|Publication number||US3214212 A|
|Publication date||Oct 26, 1965|
|Filing date||Sep 20, 1962|
|Priority date||Sep 20, 1962|
|Publication number||US 3214212 A, US 3214212A, US-A-3214212, US3214212 A, US3214212A|
|Inventors||Bruce Horton George|
|Original Assignee||Gen Motors Corp|
|Export Citation||BiBTeX, EndNote, RefMan|
|Patent Citations (6), Referenced by (9), Classifications (7)|
|External Links: USPTO, USPTO Assignment, Espacenet|
Oct. 26, 1965 G. B. HORTON 3,214,212
WINDOW STRUCTURE Filed Sept. 20, 1962 INVENTOR.
3,214,212 WINDGW STRUCTURE George Bruce Horton, Dearborn, Mich, assignor to General Motors Corporation, Detroit, Mich, a corporation of Delaware Filed Sept. 20, 1962, er. No. 225,102 2 Claims. (U. 296-44) This invention relates generally to window structures and more particularly to the mounting of a window within a supporting frame. With regard to certain more specific aspects, the invention has particular utility in a pivotal ventilating window assembly for a motor vehicle or the like and is herein shown and described in such an environment for illustrative purposes. The invention is not so restricted, however, being applicable to framed window structures generally.
In vehicle ventilating windows of the type indicated, the edge of the glass is usually covered with a glass insulating filler tape of suitable resilient sealing material and subsequently pressed into a metal frame member of channeled cross section. The glass is thus clamped and generally retained within its mounting frame by the resilient frictional engagement effected between the tape and the opposing side faces of the glass and frame. To provide the necessary clamping forces and glass retaining frictionally engaged surfaces, the channel frame must be of substantially heavier gauge and of greater side wall depth than that required to pivotally mount and aesthetically frame the window glass. Such a heavier, deeper channel member is of course more expensive and more difficult to properly form. A wider and therefore more expensive tape is also required by such previous constructions.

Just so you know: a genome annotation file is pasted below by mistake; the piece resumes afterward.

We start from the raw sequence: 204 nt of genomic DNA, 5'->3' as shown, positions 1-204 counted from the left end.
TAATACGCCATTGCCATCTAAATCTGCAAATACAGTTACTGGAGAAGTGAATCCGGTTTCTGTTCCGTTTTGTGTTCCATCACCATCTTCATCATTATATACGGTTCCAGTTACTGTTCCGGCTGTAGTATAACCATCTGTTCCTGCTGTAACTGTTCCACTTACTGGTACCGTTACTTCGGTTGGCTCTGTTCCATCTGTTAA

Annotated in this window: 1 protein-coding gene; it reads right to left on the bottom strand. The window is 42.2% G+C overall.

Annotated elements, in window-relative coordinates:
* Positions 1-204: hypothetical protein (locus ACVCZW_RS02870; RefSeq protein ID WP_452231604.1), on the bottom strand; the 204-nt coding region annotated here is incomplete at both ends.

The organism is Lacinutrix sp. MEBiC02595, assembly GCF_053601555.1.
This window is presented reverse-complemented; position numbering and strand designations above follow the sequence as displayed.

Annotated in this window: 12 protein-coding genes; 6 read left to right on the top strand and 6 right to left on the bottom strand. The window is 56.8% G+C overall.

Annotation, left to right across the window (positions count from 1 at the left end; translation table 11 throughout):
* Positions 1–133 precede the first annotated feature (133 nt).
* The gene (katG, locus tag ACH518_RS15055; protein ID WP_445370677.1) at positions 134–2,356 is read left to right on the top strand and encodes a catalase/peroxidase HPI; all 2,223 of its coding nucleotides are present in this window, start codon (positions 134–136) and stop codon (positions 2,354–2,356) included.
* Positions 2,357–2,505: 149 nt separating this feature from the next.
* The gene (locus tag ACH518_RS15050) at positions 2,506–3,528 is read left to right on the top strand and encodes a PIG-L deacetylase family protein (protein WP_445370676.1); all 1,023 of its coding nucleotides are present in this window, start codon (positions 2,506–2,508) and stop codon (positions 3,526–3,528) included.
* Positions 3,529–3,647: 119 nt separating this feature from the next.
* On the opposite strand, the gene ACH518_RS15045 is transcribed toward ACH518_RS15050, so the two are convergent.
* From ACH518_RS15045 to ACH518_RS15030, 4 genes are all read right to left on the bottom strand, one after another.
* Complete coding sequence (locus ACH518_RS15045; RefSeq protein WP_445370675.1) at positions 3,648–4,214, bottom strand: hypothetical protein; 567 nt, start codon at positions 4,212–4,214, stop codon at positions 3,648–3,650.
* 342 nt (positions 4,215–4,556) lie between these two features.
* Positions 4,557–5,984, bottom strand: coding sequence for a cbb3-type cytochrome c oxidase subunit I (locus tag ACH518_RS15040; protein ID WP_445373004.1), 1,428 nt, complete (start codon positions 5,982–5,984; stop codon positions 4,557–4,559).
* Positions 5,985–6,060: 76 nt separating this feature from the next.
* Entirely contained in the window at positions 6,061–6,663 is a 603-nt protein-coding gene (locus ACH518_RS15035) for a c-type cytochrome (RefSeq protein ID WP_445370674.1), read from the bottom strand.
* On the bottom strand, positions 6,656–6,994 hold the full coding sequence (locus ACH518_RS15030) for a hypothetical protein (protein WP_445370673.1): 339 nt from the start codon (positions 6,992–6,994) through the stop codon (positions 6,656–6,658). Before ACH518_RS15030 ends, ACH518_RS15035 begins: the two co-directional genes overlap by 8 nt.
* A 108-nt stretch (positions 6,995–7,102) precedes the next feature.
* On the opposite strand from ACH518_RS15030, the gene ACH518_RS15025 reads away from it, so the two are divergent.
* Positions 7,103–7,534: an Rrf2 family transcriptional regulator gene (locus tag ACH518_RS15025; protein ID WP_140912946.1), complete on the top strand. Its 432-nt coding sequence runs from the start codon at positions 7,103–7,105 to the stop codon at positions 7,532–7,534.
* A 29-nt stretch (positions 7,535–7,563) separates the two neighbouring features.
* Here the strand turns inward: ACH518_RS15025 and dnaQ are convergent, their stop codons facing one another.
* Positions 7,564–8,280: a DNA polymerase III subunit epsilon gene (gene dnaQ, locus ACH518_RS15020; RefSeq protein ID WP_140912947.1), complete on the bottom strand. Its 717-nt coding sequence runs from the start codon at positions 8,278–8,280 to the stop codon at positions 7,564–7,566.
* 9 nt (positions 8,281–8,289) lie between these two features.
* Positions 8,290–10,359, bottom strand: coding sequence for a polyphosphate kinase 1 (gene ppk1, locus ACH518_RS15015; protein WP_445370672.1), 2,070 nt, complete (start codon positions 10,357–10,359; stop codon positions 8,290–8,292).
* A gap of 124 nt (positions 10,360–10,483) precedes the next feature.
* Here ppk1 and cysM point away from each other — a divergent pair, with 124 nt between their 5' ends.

In past constructions, the filler tape has been sometimes bonded to the edge of the glass and a head of cement placed in the channel frame before assembly to thereby bond the filler tape within the channel frame. However, any excess cement squeezed out over the upper edges of the tape and channel necessarily has to be removed as an additional final step in any such assembly. Although desirable, bonding of the frame directly to the glass has not been possible since the filler tape separates these two members. In certain applications, pressure or heat sensitive filler tapes have been used for such frame-to-window bonding purposes. The production use of such bonding tapes has generally been unsatisfactory and expensive, however, due to their dirt attracting characteristics and the necessary application of pressure or heat to the framed window as a final step in assembly.
The instant invention contemplates the use of a glass insulating filler tape of resilient material having a plurality of spaced perforations opening on the engaged edges of the glass. These perforations permit a cement bead placed in the channel frame to bond not only the filler tape but also the edge of the window glass directly to the channel member. During assembly, the cement applied to the channel is extruded through the spaced perforations of the tape to provide a direct bond between the channel and the glass. Any excess cement is sealed between the channeled frame and glass and used to increase the area and thus the strength of the bonding joint. The invention thus avoids any overflow of cement onto the glass outside the frame. Since glass-to-frame retention is accomplished by the cement instead of lateral pressure exerted by relatively high channel side walls, a relatively shallow, more decorative and substantially more economical channeled frame may be used.
The foregoing and other objects, advantages and features of the invention will be apparent from the follow- 3,214,212 Patented Get. 26, 1965 ing description of the illustrative embodiment having reference to the accompanying drawing in which:
FIGURE 1 is a side elevational view of a portion of an automotive vehicle body having a door mounted ventilating window illustrative of the invention;